Zadina did have a handful of quality chances and hit a crossbar during Wednesday’s 2-1 overtime win against Switzerland, but he didn’t generate much against the Russians and made his biggest impact by playing goalie to stop Kovalenko’s empty-net attempt once Dostal was pulled for an extra attacker. It was a sweet save, but Zadina is supposed to be scoring and you have to wonder if or when coach Vaclav Varada will reunite Zadina with Necas to spark some more offence. They were the dynamic duo last year, though Kaut had a goal and an assist in this year’s opener as Necas’ main wingman.
Necas, who is captaining the Czechs, has been limited to just one helper so far and showed his frustration by smashing his stick after Friday’s last-second shot failed to find the back of the net.
Kovalenko, the son of former NHLer Andrei Kovalenko, was named Russia’s player of the game, while 17-year-old forward Vasili Podkolzin — another projected top-five pick for 2019 — seemed to earn the trust of coach Valeri Bragin as Friday’s contest progressed.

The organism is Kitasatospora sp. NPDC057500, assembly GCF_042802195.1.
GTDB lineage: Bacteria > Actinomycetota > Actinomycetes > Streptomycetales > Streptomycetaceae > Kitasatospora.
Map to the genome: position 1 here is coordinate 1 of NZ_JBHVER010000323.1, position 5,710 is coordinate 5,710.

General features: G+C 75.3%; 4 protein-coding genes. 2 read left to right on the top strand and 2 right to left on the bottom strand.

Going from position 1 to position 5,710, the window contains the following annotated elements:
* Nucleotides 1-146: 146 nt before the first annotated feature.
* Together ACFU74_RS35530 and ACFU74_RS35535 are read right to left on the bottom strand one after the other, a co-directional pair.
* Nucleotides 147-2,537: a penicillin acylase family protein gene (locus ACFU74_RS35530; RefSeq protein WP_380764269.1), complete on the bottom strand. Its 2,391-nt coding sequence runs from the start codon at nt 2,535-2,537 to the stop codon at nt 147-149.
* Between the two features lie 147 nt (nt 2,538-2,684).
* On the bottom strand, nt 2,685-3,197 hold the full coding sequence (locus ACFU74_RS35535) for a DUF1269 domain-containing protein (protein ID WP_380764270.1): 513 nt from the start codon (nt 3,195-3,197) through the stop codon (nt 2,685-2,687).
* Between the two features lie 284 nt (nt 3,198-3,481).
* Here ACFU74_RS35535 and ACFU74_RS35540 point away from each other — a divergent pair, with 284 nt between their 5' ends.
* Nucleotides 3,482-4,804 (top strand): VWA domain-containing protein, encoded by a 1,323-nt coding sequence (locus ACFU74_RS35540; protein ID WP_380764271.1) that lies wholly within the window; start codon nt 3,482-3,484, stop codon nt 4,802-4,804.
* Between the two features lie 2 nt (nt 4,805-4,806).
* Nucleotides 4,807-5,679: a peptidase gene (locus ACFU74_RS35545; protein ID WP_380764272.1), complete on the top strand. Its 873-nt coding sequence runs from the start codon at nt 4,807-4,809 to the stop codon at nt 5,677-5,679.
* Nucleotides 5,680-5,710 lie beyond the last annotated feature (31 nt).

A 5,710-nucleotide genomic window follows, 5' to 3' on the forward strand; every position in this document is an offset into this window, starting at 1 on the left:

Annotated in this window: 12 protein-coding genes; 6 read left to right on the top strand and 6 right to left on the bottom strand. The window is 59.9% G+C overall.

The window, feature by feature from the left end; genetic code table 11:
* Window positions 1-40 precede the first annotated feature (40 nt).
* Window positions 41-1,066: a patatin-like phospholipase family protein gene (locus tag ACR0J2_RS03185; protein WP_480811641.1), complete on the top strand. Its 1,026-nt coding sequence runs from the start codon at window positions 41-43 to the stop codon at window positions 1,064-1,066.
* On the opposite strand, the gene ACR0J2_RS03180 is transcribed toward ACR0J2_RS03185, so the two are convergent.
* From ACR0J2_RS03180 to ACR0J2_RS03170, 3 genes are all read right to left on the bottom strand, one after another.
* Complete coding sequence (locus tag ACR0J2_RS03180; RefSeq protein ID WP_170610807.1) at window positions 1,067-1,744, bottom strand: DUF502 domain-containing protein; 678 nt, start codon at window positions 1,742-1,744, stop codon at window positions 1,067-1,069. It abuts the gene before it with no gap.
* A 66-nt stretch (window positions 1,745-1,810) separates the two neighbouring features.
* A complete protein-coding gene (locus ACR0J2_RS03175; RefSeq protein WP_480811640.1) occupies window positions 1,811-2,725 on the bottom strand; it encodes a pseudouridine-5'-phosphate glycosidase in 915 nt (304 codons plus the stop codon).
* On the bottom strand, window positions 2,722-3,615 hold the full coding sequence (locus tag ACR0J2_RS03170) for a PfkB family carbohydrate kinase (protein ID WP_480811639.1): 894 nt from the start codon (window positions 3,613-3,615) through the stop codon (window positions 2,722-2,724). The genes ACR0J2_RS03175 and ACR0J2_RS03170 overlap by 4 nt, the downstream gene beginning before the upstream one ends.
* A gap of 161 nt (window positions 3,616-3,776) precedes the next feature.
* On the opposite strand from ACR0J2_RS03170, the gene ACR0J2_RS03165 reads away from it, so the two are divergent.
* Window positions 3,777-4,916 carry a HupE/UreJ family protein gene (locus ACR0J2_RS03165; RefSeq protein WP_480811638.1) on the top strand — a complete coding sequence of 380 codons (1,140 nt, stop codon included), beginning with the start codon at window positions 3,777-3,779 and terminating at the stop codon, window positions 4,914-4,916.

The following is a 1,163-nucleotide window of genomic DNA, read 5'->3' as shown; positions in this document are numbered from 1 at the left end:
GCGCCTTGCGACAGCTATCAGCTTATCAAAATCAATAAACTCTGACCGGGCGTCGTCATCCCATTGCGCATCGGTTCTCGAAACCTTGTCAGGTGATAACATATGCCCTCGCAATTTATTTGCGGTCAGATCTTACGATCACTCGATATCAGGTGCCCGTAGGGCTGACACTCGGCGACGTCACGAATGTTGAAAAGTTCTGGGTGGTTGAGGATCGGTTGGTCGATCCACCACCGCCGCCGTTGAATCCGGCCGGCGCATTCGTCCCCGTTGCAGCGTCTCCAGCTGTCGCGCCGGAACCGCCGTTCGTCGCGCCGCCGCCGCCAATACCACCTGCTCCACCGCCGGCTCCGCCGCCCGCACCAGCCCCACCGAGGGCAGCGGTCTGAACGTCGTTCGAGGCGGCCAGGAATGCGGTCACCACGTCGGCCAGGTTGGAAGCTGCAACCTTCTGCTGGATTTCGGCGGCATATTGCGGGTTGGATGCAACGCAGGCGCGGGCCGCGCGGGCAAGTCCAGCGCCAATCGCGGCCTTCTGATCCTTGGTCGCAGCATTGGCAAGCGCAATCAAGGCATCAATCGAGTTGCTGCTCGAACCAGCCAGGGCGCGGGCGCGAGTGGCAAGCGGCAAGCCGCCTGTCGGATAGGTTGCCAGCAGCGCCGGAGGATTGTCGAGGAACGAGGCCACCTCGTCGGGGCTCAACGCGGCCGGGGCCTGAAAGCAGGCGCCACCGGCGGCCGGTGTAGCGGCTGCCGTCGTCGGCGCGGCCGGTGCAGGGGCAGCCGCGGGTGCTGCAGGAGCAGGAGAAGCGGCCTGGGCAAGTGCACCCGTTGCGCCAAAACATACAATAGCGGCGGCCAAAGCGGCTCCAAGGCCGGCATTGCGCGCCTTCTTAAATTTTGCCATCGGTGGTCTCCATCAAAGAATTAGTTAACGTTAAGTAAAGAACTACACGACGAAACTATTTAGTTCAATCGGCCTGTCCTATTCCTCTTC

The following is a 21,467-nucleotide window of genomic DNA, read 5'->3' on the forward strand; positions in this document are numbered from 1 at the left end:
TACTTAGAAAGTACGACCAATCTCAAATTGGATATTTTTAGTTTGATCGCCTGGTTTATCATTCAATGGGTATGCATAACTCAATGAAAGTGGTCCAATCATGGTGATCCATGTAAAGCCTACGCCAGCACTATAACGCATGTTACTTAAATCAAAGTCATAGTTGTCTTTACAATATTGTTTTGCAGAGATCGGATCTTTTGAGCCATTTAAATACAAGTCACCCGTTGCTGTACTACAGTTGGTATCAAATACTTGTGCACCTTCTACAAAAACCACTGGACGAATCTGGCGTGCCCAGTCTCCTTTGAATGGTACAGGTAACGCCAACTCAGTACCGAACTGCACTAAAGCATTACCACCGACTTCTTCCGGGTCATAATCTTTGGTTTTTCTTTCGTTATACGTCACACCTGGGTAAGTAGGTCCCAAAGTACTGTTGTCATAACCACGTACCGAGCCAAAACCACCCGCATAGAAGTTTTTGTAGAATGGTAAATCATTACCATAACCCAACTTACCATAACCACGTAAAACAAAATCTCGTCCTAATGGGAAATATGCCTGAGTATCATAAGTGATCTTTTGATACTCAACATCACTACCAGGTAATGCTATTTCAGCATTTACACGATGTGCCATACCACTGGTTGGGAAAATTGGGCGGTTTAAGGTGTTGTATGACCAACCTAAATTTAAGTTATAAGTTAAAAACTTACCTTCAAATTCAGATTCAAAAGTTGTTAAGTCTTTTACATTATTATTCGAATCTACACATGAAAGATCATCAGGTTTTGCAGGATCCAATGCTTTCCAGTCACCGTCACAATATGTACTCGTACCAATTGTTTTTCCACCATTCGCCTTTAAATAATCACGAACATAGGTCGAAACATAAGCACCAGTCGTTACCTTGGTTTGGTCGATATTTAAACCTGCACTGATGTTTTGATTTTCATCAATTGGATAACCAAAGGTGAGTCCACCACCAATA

Bragin and the Russian brass rarely bring underage draft-eligible prospects to this tournament, yet Podkolzin was still getting a regular shift into the final five minutes with the team clinging to a one-goal lead. Correct me if I’m wrong, but I don’t think the same could be said for Andrei Svechnikov at last year’s World Juniors and we all know how good he’s already looking in the NHL.
Podkolzin didn’t do anything overly special to stand out, but he made a lot of smart plays and didn’t panic with the puck, which should bode well for his usage going forward.
Besides, it wasn’t a highlight-filled game by any stretch of the imagination. Two of the goals were scored less than a minute apart, all three came in special-teams situations, and it was otherwise quite tight-checking without many odd-man rushes or end-to-end exchanges to speak of.
Kostin and Kravtsov created a couple ‘wow’ moments when they turned it up in the final frame — more so than Denisenko — but they will need to be better from the outset in that marquee matchup against Canada on Monday.
The fans didn’t necessarily get their money’s worth in terms of excitement Friday, but the attendance continues to be a bright spot in Vancouver with a crowd of 14,523 at Rogers Arena for a non-Canada game. That’s impressive and the building will absolutely be packed and ready to party again tonight.